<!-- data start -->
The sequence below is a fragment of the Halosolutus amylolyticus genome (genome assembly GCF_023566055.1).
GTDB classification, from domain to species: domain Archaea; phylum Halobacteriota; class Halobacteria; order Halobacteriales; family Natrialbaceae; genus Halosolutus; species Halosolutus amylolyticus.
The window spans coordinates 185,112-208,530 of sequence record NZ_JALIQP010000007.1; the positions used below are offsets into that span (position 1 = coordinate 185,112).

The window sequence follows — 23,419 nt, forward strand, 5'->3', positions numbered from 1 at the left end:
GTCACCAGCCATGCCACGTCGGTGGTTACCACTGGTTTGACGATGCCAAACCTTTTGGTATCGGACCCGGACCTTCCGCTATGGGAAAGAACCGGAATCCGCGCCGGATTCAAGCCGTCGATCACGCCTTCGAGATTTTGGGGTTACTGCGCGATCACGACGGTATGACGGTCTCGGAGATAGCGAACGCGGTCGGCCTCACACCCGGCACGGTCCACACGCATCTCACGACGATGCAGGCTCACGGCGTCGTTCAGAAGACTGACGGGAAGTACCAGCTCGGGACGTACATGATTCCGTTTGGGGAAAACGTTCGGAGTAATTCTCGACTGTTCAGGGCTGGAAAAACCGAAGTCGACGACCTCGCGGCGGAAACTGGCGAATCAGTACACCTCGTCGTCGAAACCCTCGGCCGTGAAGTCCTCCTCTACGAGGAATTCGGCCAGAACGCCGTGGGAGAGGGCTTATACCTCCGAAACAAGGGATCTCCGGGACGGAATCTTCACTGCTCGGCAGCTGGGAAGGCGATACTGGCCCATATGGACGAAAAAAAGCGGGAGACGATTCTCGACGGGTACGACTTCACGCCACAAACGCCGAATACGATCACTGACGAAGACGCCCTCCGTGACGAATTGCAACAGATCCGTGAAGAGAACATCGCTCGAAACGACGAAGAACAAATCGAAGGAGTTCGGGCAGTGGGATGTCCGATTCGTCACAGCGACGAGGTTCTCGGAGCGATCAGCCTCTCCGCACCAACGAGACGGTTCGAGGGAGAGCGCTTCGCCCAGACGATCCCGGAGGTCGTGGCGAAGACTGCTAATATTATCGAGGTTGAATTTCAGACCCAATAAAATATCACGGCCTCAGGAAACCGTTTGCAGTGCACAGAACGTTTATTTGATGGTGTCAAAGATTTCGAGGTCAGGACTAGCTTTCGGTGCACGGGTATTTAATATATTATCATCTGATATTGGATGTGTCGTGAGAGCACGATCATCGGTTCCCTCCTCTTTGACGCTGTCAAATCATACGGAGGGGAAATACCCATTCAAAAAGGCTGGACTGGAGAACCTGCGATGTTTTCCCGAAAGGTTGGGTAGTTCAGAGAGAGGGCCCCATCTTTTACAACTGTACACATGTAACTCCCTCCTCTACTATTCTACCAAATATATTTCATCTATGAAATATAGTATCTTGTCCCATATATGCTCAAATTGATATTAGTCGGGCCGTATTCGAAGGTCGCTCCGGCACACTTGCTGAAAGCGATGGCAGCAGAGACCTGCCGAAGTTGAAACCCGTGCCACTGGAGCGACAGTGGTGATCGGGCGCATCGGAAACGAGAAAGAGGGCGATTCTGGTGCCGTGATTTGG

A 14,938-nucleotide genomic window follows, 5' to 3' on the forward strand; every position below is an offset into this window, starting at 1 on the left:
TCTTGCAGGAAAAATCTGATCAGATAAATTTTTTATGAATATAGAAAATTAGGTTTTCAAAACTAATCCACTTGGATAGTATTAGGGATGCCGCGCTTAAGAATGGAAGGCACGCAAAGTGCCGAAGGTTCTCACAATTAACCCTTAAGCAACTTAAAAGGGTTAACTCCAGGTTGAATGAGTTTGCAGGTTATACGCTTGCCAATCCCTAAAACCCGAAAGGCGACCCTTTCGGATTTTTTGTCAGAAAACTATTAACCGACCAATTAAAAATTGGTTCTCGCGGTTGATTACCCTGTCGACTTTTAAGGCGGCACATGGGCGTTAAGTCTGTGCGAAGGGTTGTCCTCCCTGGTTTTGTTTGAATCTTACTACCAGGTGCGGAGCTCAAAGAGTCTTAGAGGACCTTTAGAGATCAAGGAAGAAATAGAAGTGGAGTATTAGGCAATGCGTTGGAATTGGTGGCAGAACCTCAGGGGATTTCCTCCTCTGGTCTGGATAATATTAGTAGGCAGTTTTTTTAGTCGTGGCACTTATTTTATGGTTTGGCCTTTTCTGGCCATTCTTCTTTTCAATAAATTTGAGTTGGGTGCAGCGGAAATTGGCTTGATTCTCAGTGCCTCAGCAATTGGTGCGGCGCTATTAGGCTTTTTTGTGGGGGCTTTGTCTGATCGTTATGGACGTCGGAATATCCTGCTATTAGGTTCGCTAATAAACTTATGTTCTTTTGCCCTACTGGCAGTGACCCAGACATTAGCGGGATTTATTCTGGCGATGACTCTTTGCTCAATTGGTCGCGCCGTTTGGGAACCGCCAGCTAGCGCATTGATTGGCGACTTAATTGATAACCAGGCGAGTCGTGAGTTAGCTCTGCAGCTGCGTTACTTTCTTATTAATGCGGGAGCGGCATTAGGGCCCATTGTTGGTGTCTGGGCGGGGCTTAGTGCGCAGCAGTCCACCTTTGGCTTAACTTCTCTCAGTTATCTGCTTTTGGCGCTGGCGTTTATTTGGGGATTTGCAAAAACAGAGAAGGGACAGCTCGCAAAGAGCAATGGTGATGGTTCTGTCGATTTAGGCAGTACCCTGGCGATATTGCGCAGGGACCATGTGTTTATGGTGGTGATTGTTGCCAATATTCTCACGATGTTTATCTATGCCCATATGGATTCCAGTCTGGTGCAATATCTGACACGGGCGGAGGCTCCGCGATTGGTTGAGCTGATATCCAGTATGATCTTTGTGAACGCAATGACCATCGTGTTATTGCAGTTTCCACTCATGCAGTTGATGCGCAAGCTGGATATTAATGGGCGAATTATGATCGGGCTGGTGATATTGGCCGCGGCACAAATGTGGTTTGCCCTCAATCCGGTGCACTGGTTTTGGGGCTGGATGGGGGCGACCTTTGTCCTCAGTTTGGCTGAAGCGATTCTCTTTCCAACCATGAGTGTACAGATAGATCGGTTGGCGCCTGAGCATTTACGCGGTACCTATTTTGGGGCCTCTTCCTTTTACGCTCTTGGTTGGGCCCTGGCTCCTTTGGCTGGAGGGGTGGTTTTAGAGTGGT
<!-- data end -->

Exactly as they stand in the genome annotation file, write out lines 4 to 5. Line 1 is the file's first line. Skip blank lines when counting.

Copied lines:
The window sequence follows — 23,419 nt, forward strand, 5'->3', positions numbered from 1 at the left end:
GTCACCAGCCATGCCACGTCGGTGGTTACCACTGGTTTGACGATGCCAAACCTTTTGGTATCGGACCCGGACCTTCCGCTATGGGAAAGAACCGGAATCCGCGCCGGATTCAAGCCGTCGATCACGCCTTCGAGATTTTGGGGTTACTGCGCGATCACGACGGTATGACGGTCTCGGAGATAGCGAACGCGGTCGGCCTCACACCCGGCACGGTCCACACGCATCTCACGACGATGCAGGCTCACGGCGTCGTTCAGAAGACTGACGGGAAGTACCAGCTCGGGACGTACATGATTCCGTTTGGGGAAAACGTTCGGAGTAATTCTCGACTGTTCAGGGCTGGAAAAACCGAAGTCGACGACCTCGCGGCGGAAACTGGCGAATCAGTACACCTCGTCGTCGAAACCCTCGGCCGTGAAGTCCTCCTCTACGAGGAATTCGGCCAGAACGCCGTGGGAGAGGGCTTATACCTCCGAAACAAGGGATCTCCGGGACGGAATCTTCACTGCTCGGCAGCTGGGAAGGCGATACTGGCCCATATGGACGAAAAAAAGCGGGAGACGATTCTCGACGGGTACGACTTCACGCCACAAACGCCGAATACGATCACTGACGAAGACGCCCTCCGTGACGAATTGCAACAGATCCGTGAAGAGAACATCGCTCGAAACGACGAAGAACAAATCGAAGGAGTTCGGGCAGTGGGATGTCCGATTCGTCACAGCGACGAGGTTCTCGGAGCGATCAGCCTCTCCGCACCAACGAGACGGTTCGAGGGAGAGCGCTTCGCCCAGACGATCCCGGAGGTCGTGGCGAAGACTGCTAATATTATCGAGGTTGAATTTCAGACCCAATAAAATATCACGGCCTCAGGAAACCGTTTGCAGTGCACAGAACGTTTATTTGATGGTGTCAAAGATTTCGAGGTCAGGACTAGCTTTCGGTGCACGGGTATTTAATATATTATCATCTGATATTGGATGTGTCGTGAGAGCACGATCATCGGTTCCCTCCTCTTTGACGCTGTCAAATCATACGGAGGGGAAATACCCATTCAAAAAGGCTGGACTGGAGAACCTGCGATGTTTTCCCGAAAGGTTGGGTAGTTCAGAGAGAGGGCCCCATCTTTTACAACTGTACACATGTAACTCCCTCCTCTACTATTCTACCAAATATATTTCATCTATGAAATATAGTATCTTGTCCCATATATGCTCAAATTGATATTAGTCGGGCCGTATTCGAAGGTCGCTCCGGCACACTTGCTGAAAGCGATGGCAGCAGAGACCTGCCGAAGTTGAAACCCGTGCCACTGGAGCGACAGTGGTGATCGGGCGCATCGGAAACGAGAAAGAGGGCGATTCTGGTGCCGTGATTTGG